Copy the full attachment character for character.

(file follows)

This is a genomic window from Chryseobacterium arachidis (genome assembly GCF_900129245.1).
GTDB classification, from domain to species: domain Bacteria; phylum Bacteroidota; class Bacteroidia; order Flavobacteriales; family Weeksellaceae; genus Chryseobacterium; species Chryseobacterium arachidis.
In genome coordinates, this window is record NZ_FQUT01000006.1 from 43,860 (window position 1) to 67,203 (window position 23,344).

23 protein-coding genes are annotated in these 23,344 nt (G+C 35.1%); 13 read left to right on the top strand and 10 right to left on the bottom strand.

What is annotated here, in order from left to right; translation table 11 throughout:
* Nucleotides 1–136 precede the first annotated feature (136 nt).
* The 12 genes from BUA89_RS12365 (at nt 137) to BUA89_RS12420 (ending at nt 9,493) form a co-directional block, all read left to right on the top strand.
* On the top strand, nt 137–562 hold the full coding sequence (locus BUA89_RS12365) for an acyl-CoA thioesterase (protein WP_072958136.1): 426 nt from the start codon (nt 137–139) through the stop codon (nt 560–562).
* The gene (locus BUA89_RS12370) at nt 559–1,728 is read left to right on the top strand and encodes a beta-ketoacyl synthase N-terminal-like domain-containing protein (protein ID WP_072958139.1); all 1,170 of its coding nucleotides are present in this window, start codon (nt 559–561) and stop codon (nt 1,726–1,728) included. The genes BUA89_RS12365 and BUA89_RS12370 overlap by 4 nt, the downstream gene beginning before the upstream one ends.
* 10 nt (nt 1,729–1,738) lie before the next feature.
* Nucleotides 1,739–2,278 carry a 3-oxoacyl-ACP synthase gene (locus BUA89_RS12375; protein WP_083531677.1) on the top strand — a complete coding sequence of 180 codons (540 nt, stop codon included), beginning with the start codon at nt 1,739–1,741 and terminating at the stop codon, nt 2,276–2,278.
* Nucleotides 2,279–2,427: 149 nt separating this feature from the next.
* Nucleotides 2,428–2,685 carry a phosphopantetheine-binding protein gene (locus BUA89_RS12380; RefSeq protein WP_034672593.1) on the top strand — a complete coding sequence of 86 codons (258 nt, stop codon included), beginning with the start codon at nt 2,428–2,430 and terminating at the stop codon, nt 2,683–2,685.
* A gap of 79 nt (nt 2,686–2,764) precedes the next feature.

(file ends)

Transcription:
This is a genomic window from Chryseobacterium arachidis (genome assembly GCF_900129245.1).
GTDB classification, from domain to species: domain Bacteria; phylum Bacteroidota; class Bacteroidia; order Flavobacteriales; family Weeksellaceae; genus Chryseobacterium; species Chryseobacterium arachidis.
In genome coordinates, this window is record NZ_FQUT01000006.1 from 43,860 (window position 1) to 67,203 (window position 23,344).

23 protein-coding genes are annotated in these 23,344 nt (G+C 35.1%); 13 read left to right on the top strand and 10 right to left on the bottom strand.

What is annotated here, in order from left to right; translation table 11 throughout:
* Nucleotides 1–136 precede the first annotated feature (136 nt).
* The 12 genes from BUA89_RS12365 (at nt 137) to BUA89_RS12420 (ending at nt 9,493) form a co-directional block, all read left to right on the top strand.
* On the top strand, nt 137–562 hold the full coding sequence (locus BUA89_RS12365) for an acyl-CoA thioesterase (protein WP_072958136.1): 426 nt from the start codon (nt 137–139) through the stop codon (nt 560–562).
* The gene (locus BUA89_RS12370) at nt 559–1,728 is read left to right on the top strand and encodes a beta-ketoacyl synthase N-terminal-like domain-containing protein (protein ID WP_072958139.1); all 1,170 of its coding nucleotides are present in this window, start codon (nt 559–561) and stop codon (nt 1,726–1,728) included. The genes BUA89_RS12365 and BUA89_RS12370 overlap by 4 nt, the downstream gene beginning before the upstream one ends.
* 10 nt (nt 1,729–1,738) lie before the next feature.
* Nucleotides 1,739–2,278 carry a 3-oxoacyl-ACP synthase gene (locus BUA89_RS12375; protein WP_083531677.1) on the top strand — a complete coding sequence of 180 codons (540 nt, stop codon included), beginning with the start codon at nt 1,739–1,741 and terminating at the stop codon, nt 2,276–2,278.
* Nucleotides 2,279–2,427: 149 nt separating this feature from the next.
* Nucleotides 2,428–2,685 carry a phosphopantetheine-binding protein gene (locus BUA89_RS12380; RefSeq protein WP_034672593.1) on the top strand — a complete coding sequence of 86 codons (258 nt, stop codon included), beginning with the start codon at nt 2,428–2,430 and terminating at the stop codon, nt 2,683–2,685.
* A gap of 79 nt (nt 2,686–2,764) precedes the next feature.